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Ultraviolet Light Phototherapy – Narrow Band UVB

This is a form of therapy that is primarily used for psoriasis.  It is also used for some forms of eczema-dermatitis and other, less common skin diseases.  It entails the use of one wavelength of UVB which is the major ultraviolet constituent of natural sunlight. This particular machine has been engineered to minimise the burning UVB. A computer is installed that keeps a record of your individual treatment.

How does it work?

This is not entirely clear, but is based on the fact that round 90% of psoriatics improve with natural sunlight and many patients with eczema-dermatitis and other conditions also do well in summer. It is generally combined with the use of creams, as the action of the two combine to give a more rapid effect.

What are the relative contra-indications to UVB?

  1. Previous skin cancer or melanoma
  2. Very fair skin, which burns with only minimal sun exposure
  3. Small children
  4. Medical problems which increase the susceptibility to sunburn – eg. Lupus
  5. Claustrophobia
  6. Some medications used to treat other medical problems may increase the risk of burning, for example sulphonamide, retinoids, tricyclic antidepressants, some antihistamines, thiazide diuretics, antibiotics and other drugs. We may need to modify the drug or the UVL treatment. You must tell the doctor/nurse of all your medications and every time these medications change.

What is involved in this treatment?

The treatments are given at a minimum of 3 times per week and involve standing in a light cabinet which gives out a measured and controlled dose of narrow band UVB. Each time you receive a treatment the amount of UVB is increased, thus the length of time you spend in the machine also increases.

What special precautions need to be taken during treatment?

It is essential to limit sun exposure whilst on treatment. Prolonged sun bathing or solarium use should be avoided.

It is most important that goggles or a full face mask are worn to protect the eyes.

Males should keep their genitals covered.

Sunscreen to:

– Nipples – put exactly on the nipple/areola as directed, not on your normal skin in this area.
– Back of hands – use sunscreen or white cotton gloves once this area has cleared.

AREAS WHICH ARE NOT INVOLVED SHOULD BE COVERED IF PRACTICAL

If you are asked to wear shirt, shorts or underwear, then the identical item of clothing should be worn each treatment. Any difference in the cut or shape of a piece of clothing will often result in a blistering burn in the area.  (eg changing the cut/shape of underwear).

No perfumed products (eg cologne, aftershave, perfume) to be worn.

What additional therapy is required?

Generally UVB is combined with other topical treatment – usually tar creams, or Dithranol in psoriasis. Other treatments may also be safely combined with UVB although it is best not to apply cream immediately before treatment.

How long does treatment need to continue for?

Until the rash has virtually cleared. This usually takes 20-30 treatments, but sometimes may take longer.

What if it doesn’t work?

The success rate with UVB is 50-90%. However, if problems arise, other forms of treatment are available.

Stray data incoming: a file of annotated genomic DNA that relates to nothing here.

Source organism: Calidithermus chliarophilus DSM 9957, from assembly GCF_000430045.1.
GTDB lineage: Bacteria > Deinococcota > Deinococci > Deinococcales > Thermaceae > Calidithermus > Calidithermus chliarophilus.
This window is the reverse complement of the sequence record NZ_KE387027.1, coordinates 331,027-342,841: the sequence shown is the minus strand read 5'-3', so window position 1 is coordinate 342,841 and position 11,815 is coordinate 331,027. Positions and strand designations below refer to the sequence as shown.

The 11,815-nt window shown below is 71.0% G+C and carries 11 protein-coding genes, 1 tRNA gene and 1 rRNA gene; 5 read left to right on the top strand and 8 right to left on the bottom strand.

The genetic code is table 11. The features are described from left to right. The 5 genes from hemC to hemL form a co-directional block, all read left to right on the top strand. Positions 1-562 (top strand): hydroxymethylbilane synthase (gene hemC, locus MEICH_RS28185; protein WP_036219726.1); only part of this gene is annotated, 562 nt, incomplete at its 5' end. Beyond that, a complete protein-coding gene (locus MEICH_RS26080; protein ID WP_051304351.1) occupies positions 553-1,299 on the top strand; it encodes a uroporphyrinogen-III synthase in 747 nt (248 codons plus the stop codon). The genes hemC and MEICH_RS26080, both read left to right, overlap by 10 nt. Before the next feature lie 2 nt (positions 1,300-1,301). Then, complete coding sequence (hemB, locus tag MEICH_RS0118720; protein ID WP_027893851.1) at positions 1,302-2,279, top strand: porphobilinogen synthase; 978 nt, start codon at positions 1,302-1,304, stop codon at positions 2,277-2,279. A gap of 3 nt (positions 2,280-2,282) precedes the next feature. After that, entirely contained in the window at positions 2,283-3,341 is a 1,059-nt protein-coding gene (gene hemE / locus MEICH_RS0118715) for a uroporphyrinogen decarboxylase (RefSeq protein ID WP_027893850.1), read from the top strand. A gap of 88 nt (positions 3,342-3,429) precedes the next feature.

What are the side-effects of treatment?

  1. The commonest side effect is sunburn. You must tell the nurse whether you have been burnt or even if you developed any redness following the last treatment. You will become tanned with treatment. It is very important that you limit sun exposure during the period that you are being treated. It is quite common for the skin to get red and occasionally painful after treatment.  Rarely blisters can occur. If the skin becomes red, often the rash will clear faster and fewer treatments will be necessary.
  2. The rash may rarely worsen with this treatment. This can result from a burn with treatment or unpredictable photosensitivity.
  3. A review of the medical literature showed no increased skin cancer risk with UVB phototherapy. Short term treatments do not seem to entail any more sunlight hazard than a similar amount of sun exposure.

WHEN BEING TREATED

    1. Don’t engage in prolonged sun-bathing or have treatments at solariums.
    2. Don’t take any new medications, vitamins or health food extracts without discussing this with your doctor.
    3. Do mention any reactions.  eg.  redness, sunburn.
    4. You must attend regularly.  Sporadic attendance increases the risk of burning and reduces the effectiveness of the treatment.
    5. BE AWARE OF HOW LONG EACH TREATMENT SHOULD LAST.  If you are concerned that you have been in the “UVB Treatment Unit” for too long, open the door to stop the treatment and ask the therapist.
    6. If you feel anxious or too hot, push the door open, leave the booth until you feel better. When you return to the booth and shut the door, the treatment will continue. It will not start all over again.
    7. TREATMENTS MUST BE A MINIMUM OF 24 HOURS APART. (ie) Cannot come Monday afternoon and then Tuesday morning. If treatment Monday afternoon then Tuesday’s treatment must also be in the afternoon.
    8. FOLLOW UP APPOINTMENTS MUST BE ATTENDED EVERY SIX WEEKS WITH YOUR DERMATOLOGIST OR YOUR UVB TREATMENT MAY BE DISCONTINUED.
    9. We are unable to take responsibility for children during a parents UVB treatment. We would appreciate it if arrangements could be made for younger children’s supervision during your treatment.

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Drummoyne Dermatology is a long established and well regarded dynamic dermatology centre which has provided state-of-the-art dermatology care in Sydney for over a decade. Our expertise is in the early detection and treatment of skin cancer and in the accurate diagnosis and optimal management of other diseases of the skin.
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